Don’t ease sanctions on Iran, Israel’s Security Cabinet warns world powers


JERUSALEM (JTA) — Israel’s Security Cabinet called on the international community not to ease sanctions on Iran until it halts its military nuclear program.

The Security Cabinet released a statement Tuesday ahead of talks that day in Switzerland between Iran and six world powers on the Islamic Republic’s nuclear program.

“These negotiations begin at a time when the Iranian regime is under great pressure because of  the sanctions and is desperately trying to have them removed,” the statement said. “Sanctions must not be eased when they are so close to achieving their intended purpose.”

The statement, released a day after the Security Cabinet met to discuss the threat from Iran, called it a “historic mistake not to take full advantage of the sanctions, by making concessions before ensuring the dismantling of Iran’s nuclear weapons program.”

The P5+1 world powers — the United States, Russia, China, the United Kingdom, France and Germany — and Iran were scheduled for talks in Geneva.

“Israel calls upon the international community not to reach a partial agreement that would fail to bring about the full dismantling of the Iranian military nuclear program, and at the same time, could lead to the collapse of the sanctions regime,” the statement said.

“Iran believes it can get by with cosmetic concessions that would not significantly impede its path to developing nuclear weapons, concessions that could be reversed in weeks. In exchange, Iran demands an easing of the sanctions, which have taken years to put in place.”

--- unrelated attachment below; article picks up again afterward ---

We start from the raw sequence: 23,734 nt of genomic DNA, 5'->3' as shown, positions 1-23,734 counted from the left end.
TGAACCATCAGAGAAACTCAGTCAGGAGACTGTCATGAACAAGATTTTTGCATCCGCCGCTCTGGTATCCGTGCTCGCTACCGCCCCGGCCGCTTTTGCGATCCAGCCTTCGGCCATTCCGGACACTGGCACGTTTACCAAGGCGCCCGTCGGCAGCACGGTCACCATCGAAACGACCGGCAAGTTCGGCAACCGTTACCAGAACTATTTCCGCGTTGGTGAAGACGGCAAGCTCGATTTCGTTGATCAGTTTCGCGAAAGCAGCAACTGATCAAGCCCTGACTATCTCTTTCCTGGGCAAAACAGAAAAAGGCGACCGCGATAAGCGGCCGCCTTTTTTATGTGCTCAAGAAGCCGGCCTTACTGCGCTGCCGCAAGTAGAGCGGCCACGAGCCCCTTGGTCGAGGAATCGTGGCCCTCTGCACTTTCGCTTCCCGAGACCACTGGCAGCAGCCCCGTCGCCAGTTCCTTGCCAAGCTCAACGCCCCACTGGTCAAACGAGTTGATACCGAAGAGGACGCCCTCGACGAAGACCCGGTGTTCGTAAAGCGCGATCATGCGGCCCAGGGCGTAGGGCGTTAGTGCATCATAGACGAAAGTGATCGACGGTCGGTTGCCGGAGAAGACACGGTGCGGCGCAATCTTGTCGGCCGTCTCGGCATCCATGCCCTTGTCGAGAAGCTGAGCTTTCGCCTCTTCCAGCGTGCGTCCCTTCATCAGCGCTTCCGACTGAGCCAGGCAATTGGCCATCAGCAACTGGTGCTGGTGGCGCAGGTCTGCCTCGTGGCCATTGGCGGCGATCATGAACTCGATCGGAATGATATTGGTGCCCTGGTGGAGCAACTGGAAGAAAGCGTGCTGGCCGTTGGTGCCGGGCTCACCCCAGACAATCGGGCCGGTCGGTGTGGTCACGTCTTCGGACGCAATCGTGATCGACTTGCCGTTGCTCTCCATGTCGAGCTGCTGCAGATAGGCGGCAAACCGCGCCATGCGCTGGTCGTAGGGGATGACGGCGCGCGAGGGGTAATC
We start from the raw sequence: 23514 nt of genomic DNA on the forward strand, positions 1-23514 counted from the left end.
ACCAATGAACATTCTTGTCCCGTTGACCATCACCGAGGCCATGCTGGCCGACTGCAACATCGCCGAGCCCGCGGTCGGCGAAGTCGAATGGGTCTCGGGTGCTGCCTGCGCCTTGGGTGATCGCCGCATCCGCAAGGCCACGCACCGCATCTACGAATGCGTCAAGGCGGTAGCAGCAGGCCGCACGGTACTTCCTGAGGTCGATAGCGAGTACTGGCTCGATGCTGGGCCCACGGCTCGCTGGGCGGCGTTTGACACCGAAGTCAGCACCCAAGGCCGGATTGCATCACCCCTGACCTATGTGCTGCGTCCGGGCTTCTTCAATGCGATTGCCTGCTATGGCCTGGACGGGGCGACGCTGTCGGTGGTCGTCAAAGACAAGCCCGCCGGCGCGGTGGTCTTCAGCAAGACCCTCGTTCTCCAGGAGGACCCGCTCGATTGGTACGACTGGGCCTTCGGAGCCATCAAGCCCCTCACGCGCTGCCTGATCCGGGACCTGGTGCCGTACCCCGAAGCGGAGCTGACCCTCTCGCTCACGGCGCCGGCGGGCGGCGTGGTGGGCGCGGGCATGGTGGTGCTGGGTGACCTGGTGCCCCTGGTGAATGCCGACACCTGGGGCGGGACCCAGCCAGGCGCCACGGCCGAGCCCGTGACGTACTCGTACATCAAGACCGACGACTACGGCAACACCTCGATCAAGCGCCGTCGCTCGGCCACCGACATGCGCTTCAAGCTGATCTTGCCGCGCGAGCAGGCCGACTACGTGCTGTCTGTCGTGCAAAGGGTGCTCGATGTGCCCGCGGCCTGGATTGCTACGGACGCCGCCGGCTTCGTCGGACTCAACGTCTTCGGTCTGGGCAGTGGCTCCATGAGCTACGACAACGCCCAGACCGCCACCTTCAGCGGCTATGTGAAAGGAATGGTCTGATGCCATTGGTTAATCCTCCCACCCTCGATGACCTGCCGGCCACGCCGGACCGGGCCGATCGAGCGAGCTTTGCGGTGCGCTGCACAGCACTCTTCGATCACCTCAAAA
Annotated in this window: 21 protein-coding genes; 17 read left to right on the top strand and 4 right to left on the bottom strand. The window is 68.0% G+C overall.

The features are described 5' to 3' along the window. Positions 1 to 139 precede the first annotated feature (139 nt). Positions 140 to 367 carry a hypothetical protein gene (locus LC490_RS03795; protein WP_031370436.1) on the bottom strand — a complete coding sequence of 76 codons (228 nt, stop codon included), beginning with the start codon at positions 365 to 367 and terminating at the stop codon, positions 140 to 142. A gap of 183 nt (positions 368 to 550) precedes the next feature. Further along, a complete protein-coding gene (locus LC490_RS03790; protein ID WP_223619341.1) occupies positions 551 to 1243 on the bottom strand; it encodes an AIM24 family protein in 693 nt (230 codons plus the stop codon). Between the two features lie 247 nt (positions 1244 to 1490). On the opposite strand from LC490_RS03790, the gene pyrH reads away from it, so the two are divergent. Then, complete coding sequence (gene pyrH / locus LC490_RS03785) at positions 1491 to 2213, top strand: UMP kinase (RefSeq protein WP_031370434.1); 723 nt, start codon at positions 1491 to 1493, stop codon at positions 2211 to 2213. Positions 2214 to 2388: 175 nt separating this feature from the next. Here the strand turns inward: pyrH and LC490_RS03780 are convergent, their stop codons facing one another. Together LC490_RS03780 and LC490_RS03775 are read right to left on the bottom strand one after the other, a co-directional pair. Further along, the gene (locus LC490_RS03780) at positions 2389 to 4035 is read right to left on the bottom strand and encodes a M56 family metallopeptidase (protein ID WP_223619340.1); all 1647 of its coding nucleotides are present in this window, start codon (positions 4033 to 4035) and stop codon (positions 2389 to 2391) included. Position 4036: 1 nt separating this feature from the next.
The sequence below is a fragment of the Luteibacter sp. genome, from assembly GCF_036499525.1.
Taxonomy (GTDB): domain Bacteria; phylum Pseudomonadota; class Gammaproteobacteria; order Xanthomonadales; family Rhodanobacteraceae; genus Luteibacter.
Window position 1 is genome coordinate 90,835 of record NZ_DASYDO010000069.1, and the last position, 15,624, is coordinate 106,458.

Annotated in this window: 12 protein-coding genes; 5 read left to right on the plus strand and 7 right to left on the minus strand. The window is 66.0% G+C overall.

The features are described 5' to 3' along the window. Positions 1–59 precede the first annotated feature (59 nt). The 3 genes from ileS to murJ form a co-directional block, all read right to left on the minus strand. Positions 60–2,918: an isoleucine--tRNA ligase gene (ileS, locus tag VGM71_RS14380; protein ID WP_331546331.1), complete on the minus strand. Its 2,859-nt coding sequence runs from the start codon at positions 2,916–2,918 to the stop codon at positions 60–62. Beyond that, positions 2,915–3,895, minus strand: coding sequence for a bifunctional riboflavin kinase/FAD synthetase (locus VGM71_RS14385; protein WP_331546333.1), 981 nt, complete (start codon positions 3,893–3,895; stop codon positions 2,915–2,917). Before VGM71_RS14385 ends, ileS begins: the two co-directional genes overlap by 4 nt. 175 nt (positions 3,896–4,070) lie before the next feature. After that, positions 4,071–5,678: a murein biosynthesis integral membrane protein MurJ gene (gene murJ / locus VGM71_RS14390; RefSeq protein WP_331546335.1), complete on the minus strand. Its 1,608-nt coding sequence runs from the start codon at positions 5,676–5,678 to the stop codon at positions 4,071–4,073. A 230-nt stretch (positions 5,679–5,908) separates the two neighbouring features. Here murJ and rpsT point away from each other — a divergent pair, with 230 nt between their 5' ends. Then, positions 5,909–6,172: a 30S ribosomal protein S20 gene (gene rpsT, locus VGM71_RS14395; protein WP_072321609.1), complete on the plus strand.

The statement said that Israel does not object to Iran having a “peaceful nuclear energy program.” It also said that Supreme Leader Ali Hosseini Khamenei is “the true decision maker” and that he has not given any indication that he intends to stop trying to achieve a nuclear weapon.

The statement said that an appropriate diplomatic solution would involve Iran adhering to United Nations Security Council resolutions that require the Islamic Republic to cease all nuclear enrichment; remove from the country its stockpiles of enriched uranium; dismantle its two underground nuclear facilities and the centrifuges in them; and stop work on the plutonium-producing heavy water reactor in Arak.

Iran claims its nuclear program is for peaceful purposes only, while the West believes the country wants to build nuclear weapons.

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